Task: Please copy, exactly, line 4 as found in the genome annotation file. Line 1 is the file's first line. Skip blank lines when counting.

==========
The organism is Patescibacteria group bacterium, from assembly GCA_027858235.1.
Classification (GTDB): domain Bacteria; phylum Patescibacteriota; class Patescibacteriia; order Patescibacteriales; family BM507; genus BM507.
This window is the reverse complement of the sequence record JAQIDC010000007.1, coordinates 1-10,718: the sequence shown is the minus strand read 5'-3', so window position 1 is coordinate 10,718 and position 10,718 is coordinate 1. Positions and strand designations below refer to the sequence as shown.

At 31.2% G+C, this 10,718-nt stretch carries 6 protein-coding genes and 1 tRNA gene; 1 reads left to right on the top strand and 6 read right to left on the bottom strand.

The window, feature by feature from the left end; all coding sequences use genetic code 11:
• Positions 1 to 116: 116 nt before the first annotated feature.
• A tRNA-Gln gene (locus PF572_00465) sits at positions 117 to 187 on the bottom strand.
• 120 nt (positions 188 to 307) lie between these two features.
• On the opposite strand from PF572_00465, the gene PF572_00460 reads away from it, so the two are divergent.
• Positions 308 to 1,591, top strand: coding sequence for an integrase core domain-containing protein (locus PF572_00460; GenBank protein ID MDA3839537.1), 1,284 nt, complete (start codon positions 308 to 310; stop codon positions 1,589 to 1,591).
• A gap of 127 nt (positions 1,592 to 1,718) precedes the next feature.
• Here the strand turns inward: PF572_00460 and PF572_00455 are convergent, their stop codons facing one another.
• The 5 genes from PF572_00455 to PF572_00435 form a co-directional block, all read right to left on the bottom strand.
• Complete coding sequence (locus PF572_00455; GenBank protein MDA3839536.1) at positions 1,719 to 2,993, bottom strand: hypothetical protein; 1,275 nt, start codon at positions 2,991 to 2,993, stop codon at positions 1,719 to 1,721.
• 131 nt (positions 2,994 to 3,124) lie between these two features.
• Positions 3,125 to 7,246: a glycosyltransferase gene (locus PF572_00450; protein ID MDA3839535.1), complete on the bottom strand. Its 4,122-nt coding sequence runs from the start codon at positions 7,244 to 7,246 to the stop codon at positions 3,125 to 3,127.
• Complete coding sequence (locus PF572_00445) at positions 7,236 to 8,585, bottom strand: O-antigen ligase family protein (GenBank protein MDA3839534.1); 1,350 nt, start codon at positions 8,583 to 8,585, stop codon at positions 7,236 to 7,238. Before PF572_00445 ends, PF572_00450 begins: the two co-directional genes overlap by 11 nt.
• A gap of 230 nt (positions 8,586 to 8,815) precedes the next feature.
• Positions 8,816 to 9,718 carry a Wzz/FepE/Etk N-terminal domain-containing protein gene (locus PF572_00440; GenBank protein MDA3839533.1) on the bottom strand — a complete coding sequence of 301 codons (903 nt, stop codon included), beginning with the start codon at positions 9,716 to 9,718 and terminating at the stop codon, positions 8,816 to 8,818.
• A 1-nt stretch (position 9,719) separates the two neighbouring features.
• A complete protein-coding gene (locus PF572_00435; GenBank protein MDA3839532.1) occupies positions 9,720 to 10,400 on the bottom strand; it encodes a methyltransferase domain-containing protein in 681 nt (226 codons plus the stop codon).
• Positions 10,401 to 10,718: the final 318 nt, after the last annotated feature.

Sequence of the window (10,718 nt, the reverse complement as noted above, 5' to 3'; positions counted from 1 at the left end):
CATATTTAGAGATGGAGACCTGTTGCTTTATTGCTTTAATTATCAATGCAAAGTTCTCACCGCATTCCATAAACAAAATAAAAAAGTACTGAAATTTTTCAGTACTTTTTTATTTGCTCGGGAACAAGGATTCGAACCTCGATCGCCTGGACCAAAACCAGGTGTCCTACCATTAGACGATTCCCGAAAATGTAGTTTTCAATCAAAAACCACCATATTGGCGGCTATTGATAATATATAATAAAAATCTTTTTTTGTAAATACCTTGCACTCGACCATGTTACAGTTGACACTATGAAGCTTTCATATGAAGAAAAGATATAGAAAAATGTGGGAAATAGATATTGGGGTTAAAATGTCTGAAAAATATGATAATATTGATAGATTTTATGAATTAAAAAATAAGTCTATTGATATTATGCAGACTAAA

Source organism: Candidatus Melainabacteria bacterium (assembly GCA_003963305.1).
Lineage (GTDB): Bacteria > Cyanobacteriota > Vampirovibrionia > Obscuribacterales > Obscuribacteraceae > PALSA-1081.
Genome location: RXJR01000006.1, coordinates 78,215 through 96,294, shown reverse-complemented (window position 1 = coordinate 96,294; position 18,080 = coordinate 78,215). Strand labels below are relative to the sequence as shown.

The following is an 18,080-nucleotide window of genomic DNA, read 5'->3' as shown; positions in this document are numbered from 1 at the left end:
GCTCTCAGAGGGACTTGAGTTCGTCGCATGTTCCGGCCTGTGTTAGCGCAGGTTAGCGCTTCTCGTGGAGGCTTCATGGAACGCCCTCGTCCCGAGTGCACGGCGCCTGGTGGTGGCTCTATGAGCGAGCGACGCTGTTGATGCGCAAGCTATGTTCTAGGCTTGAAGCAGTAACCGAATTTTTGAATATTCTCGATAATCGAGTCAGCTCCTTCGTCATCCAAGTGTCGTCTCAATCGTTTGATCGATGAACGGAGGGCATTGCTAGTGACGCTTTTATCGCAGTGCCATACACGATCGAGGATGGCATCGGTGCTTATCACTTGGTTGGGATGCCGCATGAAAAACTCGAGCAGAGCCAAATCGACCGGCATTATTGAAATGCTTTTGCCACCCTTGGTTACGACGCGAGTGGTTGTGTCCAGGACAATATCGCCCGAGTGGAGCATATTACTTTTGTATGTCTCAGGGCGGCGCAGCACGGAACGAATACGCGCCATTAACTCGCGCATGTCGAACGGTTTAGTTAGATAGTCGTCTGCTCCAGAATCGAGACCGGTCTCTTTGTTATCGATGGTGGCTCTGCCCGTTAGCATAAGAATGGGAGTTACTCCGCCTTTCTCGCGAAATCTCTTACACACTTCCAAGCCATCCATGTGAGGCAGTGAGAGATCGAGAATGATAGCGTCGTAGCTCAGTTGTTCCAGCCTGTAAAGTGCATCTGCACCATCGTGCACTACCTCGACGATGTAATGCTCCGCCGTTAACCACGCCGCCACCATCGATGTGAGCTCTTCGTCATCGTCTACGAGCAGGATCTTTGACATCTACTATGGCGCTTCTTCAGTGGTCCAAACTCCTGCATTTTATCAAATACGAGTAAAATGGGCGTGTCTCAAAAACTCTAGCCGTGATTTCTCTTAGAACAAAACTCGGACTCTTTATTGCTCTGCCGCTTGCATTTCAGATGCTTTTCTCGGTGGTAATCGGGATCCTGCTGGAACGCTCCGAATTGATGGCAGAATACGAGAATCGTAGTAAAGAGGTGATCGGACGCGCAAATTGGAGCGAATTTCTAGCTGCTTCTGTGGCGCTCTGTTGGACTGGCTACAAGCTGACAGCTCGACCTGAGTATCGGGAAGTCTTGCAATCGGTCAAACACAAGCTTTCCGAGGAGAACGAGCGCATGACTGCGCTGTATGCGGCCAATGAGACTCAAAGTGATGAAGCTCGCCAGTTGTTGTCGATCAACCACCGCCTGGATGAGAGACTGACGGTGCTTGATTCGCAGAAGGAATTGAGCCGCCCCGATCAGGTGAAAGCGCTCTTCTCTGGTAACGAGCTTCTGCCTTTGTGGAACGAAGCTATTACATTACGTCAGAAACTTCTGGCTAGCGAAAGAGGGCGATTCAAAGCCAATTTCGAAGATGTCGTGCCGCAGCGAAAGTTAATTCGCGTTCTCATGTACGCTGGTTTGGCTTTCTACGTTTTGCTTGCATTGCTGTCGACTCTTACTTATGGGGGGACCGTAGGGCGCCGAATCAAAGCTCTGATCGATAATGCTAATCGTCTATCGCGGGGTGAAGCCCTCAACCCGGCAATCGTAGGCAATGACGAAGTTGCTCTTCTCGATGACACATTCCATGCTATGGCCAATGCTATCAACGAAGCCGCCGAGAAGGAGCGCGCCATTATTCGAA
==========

At 31.2% G+C, this 10,718-nt stretch carries 6 protein-coding genes and 1 tRNA gene; 1 reads left to right on the top strand and 6 read right to left on the bottom strand.